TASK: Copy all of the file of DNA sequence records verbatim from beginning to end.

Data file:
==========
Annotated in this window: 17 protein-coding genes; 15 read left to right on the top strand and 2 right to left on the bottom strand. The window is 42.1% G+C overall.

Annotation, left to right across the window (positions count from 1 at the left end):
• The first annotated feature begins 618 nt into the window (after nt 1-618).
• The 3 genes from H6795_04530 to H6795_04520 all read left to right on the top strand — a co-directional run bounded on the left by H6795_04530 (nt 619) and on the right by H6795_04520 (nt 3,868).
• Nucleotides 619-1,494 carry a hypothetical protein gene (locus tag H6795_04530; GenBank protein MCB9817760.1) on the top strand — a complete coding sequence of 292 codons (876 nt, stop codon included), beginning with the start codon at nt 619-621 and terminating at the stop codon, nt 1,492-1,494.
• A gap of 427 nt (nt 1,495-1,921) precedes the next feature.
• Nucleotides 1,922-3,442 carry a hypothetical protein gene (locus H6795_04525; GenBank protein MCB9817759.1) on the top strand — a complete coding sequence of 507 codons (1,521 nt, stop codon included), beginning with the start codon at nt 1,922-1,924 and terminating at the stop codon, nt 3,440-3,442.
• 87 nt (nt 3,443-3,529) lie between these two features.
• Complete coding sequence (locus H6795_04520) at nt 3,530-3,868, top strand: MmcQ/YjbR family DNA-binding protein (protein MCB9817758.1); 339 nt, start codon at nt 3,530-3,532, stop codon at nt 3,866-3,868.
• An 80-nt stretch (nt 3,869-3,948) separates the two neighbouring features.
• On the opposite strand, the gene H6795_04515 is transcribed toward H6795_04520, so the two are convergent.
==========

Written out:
Annotated in this window: 17 protein-coding genes; 15 read left to right on the top strand and 2 right to left on the bottom strand. The window is 42.1% G+C overall.

Annotation, left to right across the window (positions count from 1 at the left end):
• The first annotated feature begins 618 nt into the window (after nt 1-618).
• The 3 genes from H6795_04530 to H6795_04520 all read left to right on the top strand — a co-directional run bounded on the left by H6795_04530 (nt 619) and on the right by H6795_04520 (nt 3,868).
• Nucleotides 619-1,494 carry a hypothetical protein gene (locus tag H6795_04530; GenBank protein MCB9817760.1) on the top strand — a complete coding sequence of 292 codons (876 nt, stop codon included), beginning with the start codon at nt 619-621 and terminating at the stop codon, nt 1,492-1,494.
• A gap of 427 nt (nt 1,495-1,921) precedes the next feature.
• Nucleotides 1,922-3,442 carry a hypothetical protein gene (locus H6795_04525; GenBank protein MCB9817759.1) on the top strand — a complete coding sequence of 507 codons (1,521 nt, stop codon included), beginning with the start codon at nt 1,922-1,924 and terminating at the stop codon, nt 3,440-3,442.
• 87 nt (nt 3,443-3,529) lie between these two features.
• Complete coding sequence (locus H6795_04520) at nt 3,530-3,868, top strand: MmcQ/YjbR family DNA-binding protein (protein MCB9817758.1); 339 nt, start codon at nt 3,530-3,532, stop codon at nt 3,866-3,868.
• An 80-nt stretch (nt 3,869-3,948) separates the two neighbouring features.
• On the opposite strand, the gene H6795_04515 is transcribed toward H6795_04520, so the two are convergent.